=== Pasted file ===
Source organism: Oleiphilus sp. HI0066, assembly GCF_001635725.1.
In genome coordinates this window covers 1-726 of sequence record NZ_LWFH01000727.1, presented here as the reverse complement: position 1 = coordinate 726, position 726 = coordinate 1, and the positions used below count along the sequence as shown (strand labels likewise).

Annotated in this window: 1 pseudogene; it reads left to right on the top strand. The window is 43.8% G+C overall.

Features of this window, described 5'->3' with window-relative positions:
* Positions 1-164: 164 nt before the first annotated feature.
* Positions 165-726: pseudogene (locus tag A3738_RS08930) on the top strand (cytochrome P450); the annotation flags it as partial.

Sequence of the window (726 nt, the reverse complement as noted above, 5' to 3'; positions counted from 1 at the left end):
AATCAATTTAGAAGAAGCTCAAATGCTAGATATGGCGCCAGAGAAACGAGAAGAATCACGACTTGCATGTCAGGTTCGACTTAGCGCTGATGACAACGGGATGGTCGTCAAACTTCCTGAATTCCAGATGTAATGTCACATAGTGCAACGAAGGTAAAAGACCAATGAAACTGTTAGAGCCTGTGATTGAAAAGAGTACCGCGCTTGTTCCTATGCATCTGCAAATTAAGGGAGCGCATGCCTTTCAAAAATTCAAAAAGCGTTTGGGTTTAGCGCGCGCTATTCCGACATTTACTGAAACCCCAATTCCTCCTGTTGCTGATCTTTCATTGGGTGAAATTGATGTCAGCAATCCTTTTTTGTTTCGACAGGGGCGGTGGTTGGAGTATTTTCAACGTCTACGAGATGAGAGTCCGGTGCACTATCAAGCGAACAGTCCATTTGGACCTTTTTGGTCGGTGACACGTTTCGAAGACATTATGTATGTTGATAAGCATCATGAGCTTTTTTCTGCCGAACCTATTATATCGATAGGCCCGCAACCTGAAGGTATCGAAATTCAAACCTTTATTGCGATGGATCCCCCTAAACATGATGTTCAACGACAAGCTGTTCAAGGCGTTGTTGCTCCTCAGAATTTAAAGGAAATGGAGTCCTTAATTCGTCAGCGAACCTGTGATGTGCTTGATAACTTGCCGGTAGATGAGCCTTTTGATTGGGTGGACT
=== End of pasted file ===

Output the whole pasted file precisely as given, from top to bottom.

Source organism: Oleiphilus sp. HI0066, assembly GCF_001635725.1.
In genome coordinates this window covers 1-726 of sequence record NZ_LWFH01000727.1, presented here as the reverse complement: position 1 = coordinate 726, position 726 = coordinate 1, and the positions used below count along the sequence as shown (strand labels likewise).

Annotated in this window: 1 pseudogene; it reads left to right on the top strand. The window is 43.8% G+C overall.

Features of this window, described 5'->3' with window-relative positions:
* Positions 1-164: 164 nt before the first annotated feature.
* Positions 165-726: pseudogene (locus tag A3738_RS08930) on the top strand (cytochrome P450); the annotation flags it as partial.

Sequence of the window (726 nt, the reverse complement as noted above, 5' to 3'; positions counted from 1 at the left end):
AATCAATTTAGAAGAAGCTCAAATGCTAGATATGGCGCCAGAGAAACGAGAAGAATCACGACTTGCATGTCAGGTTCGACTTAGCGCTGATGACAACGGGATGGTCGTCAAACTTCCTGAATTCCAGATGTAATGTCACATAGTGCAACGAAGGTAAAAGACCAATGAAACTGTTAGAGCCTGTGATTGAAAAGAGTACCGCGCTTGTTCCTATGCATCTGCAAATTAAGGGAGCGCATGCCTTTCAAAAATTCAAAAAGCGTTTGGGTTTAGCGCGCGCTATTCCGACATTTACTGAAACCCCAATTCCTCCTGTTGCTGATCTTTCATTGGGTGAAATTGATGTCAGCAATCCTTTTTTGTTTCGACAGGGGCGGTGGTTGGAGTATTTTCAACGTCTACGAGATGAGAGTCCGGTGCACTATCAAGCGAACAGTCCATTTGGACCTTTTTGGTCGGTGACACGTTTCGAAGACATTATGTATGTTGATAAGCATCATGAGCTTTTTTCTGCCGAACCTATTATATCGATAGGCCCGCAACCTGAAGGTATCGAAATTCAAACCTTTATTGCGATGGATCCCCCTAAACATGATGTTCAACGACAAGCTGTTCAAGGCGTTGTTGCTCCTCAGAATTTAAAGGAAATGGAGTCCTTAATTCGTCAGCGAACCTGTGATGTGCTTGATAACTTGCCGGTAGATGAGCCTTTTGATTGGGTGGACT